Emerging Deforestation Frontier In Southwestern Amazon Sees Increase In Burnings
A swathe of the Amazon Rainforest almost twice the size of Luxembourg was destroyed by fire between 2003 and 2019. The area is in the southwest of Amazonas state, in Brazil’s North region, and includes parts of nine municipalities with some of the worst sustainable development indicators in the country. Deforestation had been increasing in the area, largely owing to illegal logging and other activities linked to agriculture along two highways that run through it.
In the period 2003-19, fire destroyed 4,141 square kilometers (km²) of forest, of which 3,999 km² was primary (native) vegetation. A year-by-year breakdown shows that the area affected by fire ranged from a low of 33 km² in 2011 to a high of 681 km² in 2019. In addition, 6,484 km² of pasture and crops burned down in the period.
These numbers are from an article published in the journal Fire reporting a study by scientists at the National Disaster Surveillance and Early Warning Center (CEMADEN) and the National Space Research Institute (INPE), both of which are Brazilian institutions, in partnership with colleagues at universities and other research institutions in Brazil and abroad.
According to the article, which focuses on Boca do Acre, a municipality in Amazonas state, loss of vegetation due to deforestation increased the occurrence of burned areas, resulting in transformation of the landscape from forest to cropland and pastureland, especially in the vicinity of highways BR-317 and BR-364.
Factors such as intensification of the dry season and more frequent extreme weather events also made the region susceptible to anthropogenic (human-induced) fire. Moreover, the accumulation of organic matter from deforested areas fueled ongoing fires, which spread as a result.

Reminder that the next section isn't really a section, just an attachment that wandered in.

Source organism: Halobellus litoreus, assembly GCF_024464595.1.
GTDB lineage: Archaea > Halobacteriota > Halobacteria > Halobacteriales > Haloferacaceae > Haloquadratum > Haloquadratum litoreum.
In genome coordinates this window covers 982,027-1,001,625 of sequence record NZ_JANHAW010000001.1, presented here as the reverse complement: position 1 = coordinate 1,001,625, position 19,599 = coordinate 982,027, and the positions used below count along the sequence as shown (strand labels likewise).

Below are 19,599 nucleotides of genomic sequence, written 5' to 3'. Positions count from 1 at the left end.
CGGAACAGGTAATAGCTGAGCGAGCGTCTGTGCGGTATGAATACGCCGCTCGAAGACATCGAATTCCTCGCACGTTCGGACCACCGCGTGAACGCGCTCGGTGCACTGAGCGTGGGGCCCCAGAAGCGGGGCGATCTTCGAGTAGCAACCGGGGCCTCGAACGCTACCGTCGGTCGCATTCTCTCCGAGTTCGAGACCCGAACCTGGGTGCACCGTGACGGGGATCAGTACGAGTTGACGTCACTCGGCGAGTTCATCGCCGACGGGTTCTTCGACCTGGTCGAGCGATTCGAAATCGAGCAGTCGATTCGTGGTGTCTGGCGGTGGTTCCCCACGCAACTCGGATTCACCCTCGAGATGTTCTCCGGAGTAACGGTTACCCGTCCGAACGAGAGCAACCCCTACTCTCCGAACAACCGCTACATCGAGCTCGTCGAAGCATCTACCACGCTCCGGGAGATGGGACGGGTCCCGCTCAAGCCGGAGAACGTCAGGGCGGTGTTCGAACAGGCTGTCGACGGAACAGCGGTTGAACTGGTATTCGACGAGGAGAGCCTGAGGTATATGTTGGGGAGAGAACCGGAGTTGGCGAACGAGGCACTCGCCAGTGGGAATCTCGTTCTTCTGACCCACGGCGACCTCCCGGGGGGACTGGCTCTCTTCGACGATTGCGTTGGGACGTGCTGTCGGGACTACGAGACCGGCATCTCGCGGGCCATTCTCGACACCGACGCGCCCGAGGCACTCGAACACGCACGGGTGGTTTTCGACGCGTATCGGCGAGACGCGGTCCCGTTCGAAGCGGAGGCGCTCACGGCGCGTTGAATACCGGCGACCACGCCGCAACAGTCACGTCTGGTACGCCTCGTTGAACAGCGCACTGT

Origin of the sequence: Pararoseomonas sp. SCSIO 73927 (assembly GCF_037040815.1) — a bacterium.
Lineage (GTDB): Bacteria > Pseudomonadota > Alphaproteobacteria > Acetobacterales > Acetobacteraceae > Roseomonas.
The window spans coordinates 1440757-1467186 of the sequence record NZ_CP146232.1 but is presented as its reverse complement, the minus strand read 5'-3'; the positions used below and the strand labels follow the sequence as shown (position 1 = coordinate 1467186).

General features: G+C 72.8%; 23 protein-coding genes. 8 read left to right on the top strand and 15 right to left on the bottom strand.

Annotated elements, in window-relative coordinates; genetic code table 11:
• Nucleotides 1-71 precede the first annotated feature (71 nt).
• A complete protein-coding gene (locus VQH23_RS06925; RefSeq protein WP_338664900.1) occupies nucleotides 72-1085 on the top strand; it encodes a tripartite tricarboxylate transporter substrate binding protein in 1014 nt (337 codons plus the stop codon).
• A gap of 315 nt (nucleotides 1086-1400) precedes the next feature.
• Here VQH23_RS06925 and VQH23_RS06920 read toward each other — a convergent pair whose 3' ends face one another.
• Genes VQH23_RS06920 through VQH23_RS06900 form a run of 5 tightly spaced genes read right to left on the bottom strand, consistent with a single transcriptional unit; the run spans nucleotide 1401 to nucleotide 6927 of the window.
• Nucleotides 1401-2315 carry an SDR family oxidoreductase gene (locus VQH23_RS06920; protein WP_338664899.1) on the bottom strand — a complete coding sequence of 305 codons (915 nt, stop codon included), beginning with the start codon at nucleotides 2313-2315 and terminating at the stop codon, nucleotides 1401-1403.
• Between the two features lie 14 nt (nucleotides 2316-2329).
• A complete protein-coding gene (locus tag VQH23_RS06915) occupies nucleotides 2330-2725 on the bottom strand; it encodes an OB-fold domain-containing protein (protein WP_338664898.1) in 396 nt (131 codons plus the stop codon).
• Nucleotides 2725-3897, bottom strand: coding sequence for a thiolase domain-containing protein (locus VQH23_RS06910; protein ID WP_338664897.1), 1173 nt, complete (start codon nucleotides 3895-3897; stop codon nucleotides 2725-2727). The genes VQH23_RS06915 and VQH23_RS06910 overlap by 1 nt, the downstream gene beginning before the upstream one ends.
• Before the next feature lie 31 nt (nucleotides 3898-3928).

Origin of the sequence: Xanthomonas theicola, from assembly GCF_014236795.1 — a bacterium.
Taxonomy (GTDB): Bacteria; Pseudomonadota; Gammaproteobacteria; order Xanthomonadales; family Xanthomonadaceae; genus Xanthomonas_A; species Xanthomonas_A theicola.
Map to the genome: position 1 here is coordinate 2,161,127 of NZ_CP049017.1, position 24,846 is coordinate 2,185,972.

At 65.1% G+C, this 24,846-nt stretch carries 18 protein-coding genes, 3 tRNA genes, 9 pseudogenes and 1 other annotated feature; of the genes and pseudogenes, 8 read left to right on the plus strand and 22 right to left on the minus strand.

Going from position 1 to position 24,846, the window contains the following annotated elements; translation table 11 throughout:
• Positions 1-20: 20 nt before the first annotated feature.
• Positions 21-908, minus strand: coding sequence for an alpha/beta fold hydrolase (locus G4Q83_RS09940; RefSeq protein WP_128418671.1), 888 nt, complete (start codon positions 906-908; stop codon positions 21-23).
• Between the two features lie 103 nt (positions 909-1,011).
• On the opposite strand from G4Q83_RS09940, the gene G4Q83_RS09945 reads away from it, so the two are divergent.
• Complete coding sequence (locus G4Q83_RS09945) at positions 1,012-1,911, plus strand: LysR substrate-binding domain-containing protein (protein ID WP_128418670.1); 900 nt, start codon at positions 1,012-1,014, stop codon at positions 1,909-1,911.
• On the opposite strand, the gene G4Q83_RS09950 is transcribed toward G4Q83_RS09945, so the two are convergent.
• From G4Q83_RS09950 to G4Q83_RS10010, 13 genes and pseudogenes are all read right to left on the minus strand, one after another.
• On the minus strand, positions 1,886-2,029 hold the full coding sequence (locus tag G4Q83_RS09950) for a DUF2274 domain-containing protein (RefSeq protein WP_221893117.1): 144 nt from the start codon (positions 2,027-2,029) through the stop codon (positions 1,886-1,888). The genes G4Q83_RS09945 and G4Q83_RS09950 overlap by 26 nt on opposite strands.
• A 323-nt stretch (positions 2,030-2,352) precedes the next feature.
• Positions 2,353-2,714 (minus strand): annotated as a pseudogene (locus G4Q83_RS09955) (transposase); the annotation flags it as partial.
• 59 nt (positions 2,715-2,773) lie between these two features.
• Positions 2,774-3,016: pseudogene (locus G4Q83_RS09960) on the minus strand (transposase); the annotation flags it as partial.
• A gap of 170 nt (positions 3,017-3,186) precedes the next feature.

On the other hand, protected areas such as conservation units and Indigenous territories acted as a barrier against deforestation. Fire destroyed only 189.13 km², or 1.3% of the total, in the period 2003-19, mainly near roads and farms in the Boca do Acre and Apurinã Indigenous Territories.
“Our study identified the extent and frequency of fires, and the correlations with changes in land cover and climate, pointing to priority areas for conservation. We also analyzed the susceptibility to fire of forest on undesignated public land and adjacent to rural properties. This is troubling. More recent deforestation is increasingly close to protected areas, which thereby become even more vulnerable,” said Débora Dutra, first author of the article. She is an environmental and sanitary engineer and a researcher at CEMADEN, with a scholarship from FAPESP.
Undesignated land is government land that has not been assigned to a specific use, such conservation or settlement. This category is the most vulnerable to encroachment by land grabbers and squatters.
For Liana Anderson, also a researcher at CEMADEN and supervisor of Dutra’s master’s research, in addition to its detailed analysis of fire patterns in the area, the study also evidenced how fire is advancing through the Amazon Rainforest. “The region is known as the new deforestation frontier,” she said. “A first wave devoured the forest from Mato Grosso [a state in Brazil’s Center-West region], and the fires then moved on up into Amazonas state. This area is under pressure, but conservation units and Indigenous territories have served as barriers, emphasizing their importance to maintenance of the forest and its socio-biodiversity.”